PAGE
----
Someone (we’re not sure who, Obama and Kerry say Assad, the UN says the rebel—I don’t trust either, so who knows) used chemical weapons in Syria.
Now it’s really funny how the left suddenly thinks that chemical weapons in the hands of a Mideast dictator is a bad thing that needs to be stopped.
Some might argue that we should punish those who have done so. That we need to go in to save lives.
But they’re looking at it wrong. While we do as decent people have a responsibility to stop genocide, that isn’t enough, we have to make sure we can actually improve the situation. The question shouldn’t necessarily be is Assad (or the rebels) killing people, it should be, can we stop the killing? In Germany, Iraq, and Afghanistan there were either prodemocracy forces (and in those last two I will fully admit we botched any attempt to rally those forces and form a real government)…and in Japan we had the wherewith-all to stay in charge for over a decade to ensure a stable government was left in place. The problem with Syria is that it’s a choice between Assad and his Iran/Hamas terrorists backers and the Rebels (read Al-Qaeda)…if either side wins, they’ll use the chemical weapons and kill the people of Syria and probably other nations…and America at this point (even if we had a leader and not an idiot in charge) doesn’t have the resolve to stay the time needed and spend the money required to take over Syria and build a system that will end the killing of people. The fact is that no matter what we do, people are going to die. If we help people die, if we don’t help people die. There is no way out of this that can stop the killing.
Kerry was against intervention over chemical weapons before he was for it…and he was for it before he was against it…
Now some people, whose opinions I respect, suggest we should go in and just bomb Assad’s ability for air dominance, level the playing field and let the rebels and Assad fight it out on equal terms. I can see the wisdom in this…but this assumes a leader who knows what do to and how to handle such a campaign. And here’s the problem if you had such a leader my NeoCon side might just say, why half-ass it?, go in occupy the nation and set up a democracy…but lacking such a leader I don’t know if I can even trust the idiot we have now to level the playing field…honestly has he done anything else right in foreign policy? Which again leads me back to it’s best to stay out of this mess.
The silver lining to not doing anything at the moment is that this is Hamas and Al-Qaeda killing each other…which saves us the time and trouble of doing it.
But let’s talk about what we should do if reality had no bearing on this (or, say, if we had done the intelligent thing and elected a leader and good man and not a buffoon and corrupt hack). Now Syria would present it’s own challenges but I think the best way we should do with Syria, if we were going to get involved is to look at our two most recent mistakes, Iraq and Afghanistan, and see where we screwed up there.
Now let’s first deal with some of the points of why we went. We went to take out terrorist threats (and both nations did present such a threat), we went to do the ethical thing and stop genocide, and we went to spread democracy. All could have been accomplished if Bush and/or Obama had had even half a brain between them…but Obama likes to grovel and apologize for America’s virtue and Bush was an isolationist (just look at his debate with Gore where he said he didn’t want to engage in nation building…so stop blaming NeoConservatives for Bush’s idiocy, he was never one of us and never will be). It was the right war to fight.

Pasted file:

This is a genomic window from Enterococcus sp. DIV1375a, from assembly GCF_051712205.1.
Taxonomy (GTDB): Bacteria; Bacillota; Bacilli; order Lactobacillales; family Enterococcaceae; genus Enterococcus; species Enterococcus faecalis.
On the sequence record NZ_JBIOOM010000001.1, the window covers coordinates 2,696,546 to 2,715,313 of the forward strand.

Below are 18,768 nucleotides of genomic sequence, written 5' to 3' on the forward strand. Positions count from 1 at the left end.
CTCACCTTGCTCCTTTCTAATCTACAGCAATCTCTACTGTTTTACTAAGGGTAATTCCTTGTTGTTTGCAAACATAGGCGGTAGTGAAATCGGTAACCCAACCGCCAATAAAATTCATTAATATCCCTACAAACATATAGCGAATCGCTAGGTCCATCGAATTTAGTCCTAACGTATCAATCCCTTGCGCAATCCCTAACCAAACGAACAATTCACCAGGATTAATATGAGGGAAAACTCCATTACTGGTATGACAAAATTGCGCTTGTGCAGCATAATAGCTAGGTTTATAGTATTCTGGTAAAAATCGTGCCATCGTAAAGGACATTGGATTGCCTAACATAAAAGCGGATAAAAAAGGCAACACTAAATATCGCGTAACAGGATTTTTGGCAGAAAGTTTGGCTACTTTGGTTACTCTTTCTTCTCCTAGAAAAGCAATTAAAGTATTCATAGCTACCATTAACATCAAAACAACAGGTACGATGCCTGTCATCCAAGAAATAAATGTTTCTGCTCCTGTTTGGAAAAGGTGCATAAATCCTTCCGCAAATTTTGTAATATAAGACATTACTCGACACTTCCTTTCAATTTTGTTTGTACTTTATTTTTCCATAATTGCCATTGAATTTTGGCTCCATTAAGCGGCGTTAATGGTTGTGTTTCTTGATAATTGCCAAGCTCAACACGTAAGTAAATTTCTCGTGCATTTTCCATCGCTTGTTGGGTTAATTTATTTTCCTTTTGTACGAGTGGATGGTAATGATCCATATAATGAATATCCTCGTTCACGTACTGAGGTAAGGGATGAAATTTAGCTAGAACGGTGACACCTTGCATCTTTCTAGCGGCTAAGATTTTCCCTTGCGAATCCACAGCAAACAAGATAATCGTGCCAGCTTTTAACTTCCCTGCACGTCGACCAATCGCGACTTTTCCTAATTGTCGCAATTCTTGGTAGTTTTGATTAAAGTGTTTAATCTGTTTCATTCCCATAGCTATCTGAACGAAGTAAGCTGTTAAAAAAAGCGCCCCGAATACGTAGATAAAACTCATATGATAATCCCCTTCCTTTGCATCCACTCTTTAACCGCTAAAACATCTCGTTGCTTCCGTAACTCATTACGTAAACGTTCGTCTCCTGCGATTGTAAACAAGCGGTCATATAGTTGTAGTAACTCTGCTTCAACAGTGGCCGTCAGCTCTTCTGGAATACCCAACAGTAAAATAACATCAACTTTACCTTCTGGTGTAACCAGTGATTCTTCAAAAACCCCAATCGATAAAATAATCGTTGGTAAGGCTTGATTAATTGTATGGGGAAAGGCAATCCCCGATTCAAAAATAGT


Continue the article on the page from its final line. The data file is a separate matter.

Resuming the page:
It was also fought well. The military is not the part to blame, it is the diplomats and politicians who screwed the occupation up, not the war itself.
Now let’s review what we should have done but didn’t. And, in terms of full disclosure, I honestly thought we would have been bright enough to do these things when I gave my support for these wars…I thought that even if Bush was dumb enough to not know to do these, his advisors would at least be bright enough…boy was I wrong.
Do you trust this man to do anything right? Do you even trust to not make it worse?
The first thing we should not have done was turn over Iraq and Afghanistan to Iraqi and Afghani control so soon. We were in control of Germany for year (and only gave them independence to gain their alliance in the Cold War) and were in complete control of Japan for nearly a decade. We should have remained in political and military control of Iraq and Afghanistan for nearly a decade as well. It takes time to rebuild the infrastructure of a nation, it takes time to get the culture used to the principles of rule of law and a democratic-Republic, it takes time to properly write a Constitution. All of these were rushed for political convenience. And that is partly what ultimately made these situations so terrible.
Someone should have gone to Congress to first get an act of war declared and second to get Congress to lay out in writing and law what defines success and when we can legally leave. Right now we can leave whenever, whether we’ve finished the job or not, and it is largely up to the president and the president only. These are powers that Congress should have, and they should not have been given up, nor should any president have grabbed them.
The nations should have been broken up. Their current borders are arbitrary creations of colonialism and forced numerous ethnic and religious groups that loathe each other. Pluralism is also superior, but it grows best naturally when two group both doing well see each other as equals that both can grow and learn from, not from being forced together. Iraq, should have been three nations (Kurds, Sunni, Shia)…Afghanistan should have likely been broken into a Southern and Northern part (although I’ll admit my knowledge of the breakdown of clans, ethnicities and religious divisions in Afghanistan is not as deep as it could be). My point here being that smaller less diverse areas are easier to administrate, easier to work with, easier to maintain stability it…and if there is terrorist activity in one it does not mean that destabilizes the whole operation (for instance Kurdistan would have likely been stable, and possibly even economically prosperous very quickly which would have led to more stability in the whole area and an ally we can count on).